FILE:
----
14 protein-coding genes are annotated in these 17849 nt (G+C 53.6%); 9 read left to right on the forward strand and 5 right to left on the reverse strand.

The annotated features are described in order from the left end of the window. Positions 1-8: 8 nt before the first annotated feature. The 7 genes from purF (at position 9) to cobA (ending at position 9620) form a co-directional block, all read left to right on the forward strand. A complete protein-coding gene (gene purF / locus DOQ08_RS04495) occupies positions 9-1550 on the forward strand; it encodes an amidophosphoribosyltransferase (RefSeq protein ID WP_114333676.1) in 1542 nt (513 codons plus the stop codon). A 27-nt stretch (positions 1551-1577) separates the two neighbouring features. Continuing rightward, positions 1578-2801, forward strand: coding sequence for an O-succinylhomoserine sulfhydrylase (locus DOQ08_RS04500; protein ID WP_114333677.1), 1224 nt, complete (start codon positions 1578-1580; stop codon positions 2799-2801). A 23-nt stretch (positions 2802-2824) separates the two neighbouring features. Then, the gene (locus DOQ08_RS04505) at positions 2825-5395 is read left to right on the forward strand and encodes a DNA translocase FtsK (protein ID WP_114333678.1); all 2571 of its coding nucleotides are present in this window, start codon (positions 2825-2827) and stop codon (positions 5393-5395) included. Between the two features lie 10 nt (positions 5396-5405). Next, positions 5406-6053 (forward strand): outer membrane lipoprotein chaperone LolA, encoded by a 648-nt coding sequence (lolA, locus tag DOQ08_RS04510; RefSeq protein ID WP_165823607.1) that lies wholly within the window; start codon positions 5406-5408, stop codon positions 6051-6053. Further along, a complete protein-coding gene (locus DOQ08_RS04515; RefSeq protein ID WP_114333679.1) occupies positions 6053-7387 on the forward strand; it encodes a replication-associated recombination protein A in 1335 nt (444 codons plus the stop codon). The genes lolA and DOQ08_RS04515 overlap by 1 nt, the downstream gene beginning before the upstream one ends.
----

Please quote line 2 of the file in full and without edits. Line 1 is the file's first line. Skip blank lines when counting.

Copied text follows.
The annotated features are described in order from the left end of the window. Positions 1-8: 8 nt before the first annotated feature. The 7 genes from purF (at position 9) to cobA (ending at position 9620) form a co-directional block, all read left to right on the forward strand. A complete protein-coding gene (gene purF / locus DOQ08_RS04495) occupies positions 9-1550 on the forward strand; it encodes an amidophosphoribosyltransferase (RefSeq protein ID WP_114333676.1) in 1542 nt (513 codons plus the stop codon). A 27-nt stretch (positions 1551-1577) separates the two neighbouring features. Continuing rightward, positions 1578-2801, forward strand: coding sequence for an O-succinylhomoserine sulfhydrylase (locus DOQ08_RS04500; protein ID WP_114333677.1), 1224 nt, complete (start codon positions 1578-1580; stop codon positions 2799-2801). A 23-nt stretch (positions 2802-2824) separates the two neighbouring features. Then, the gene (locus DOQ08_RS04505) at positions 2825-5395 is read left to right on the forward strand and encodes a DNA translocase FtsK (protein ID WP_114333678.1); all 2571 of its coding nucleotides are present in this window, start codon (positions 2825-2827) and stop codon (positions 5393-5395) included. Between the two features lie 10 nt (positions 5396-5405). Next, positions 5406-6053 (forward strand): outer membrane lipoprotein chaperone LolA, encoded by a 648-nt coding sequence (lolA, locus tag DOQ08_RS04510; RefSeq protein ID WP_165823607.1) that lies wholly within the window; start codon positions 5406-5408, stop codon positions 6051-6053. Further along, a complete protein-coding gene (locus DOQ08_RS04515; RefSeq protein ID WP_114333679.1) occupies positions 6053-7387 on the forward strand; it encodes a replication-associated recombination protein A in 1335 nt (444 codons plus the stop codon). The genes lolA and DOQ08_RS04515 overlap by 1 nt, the downstream gene beginning before the upstream one ends.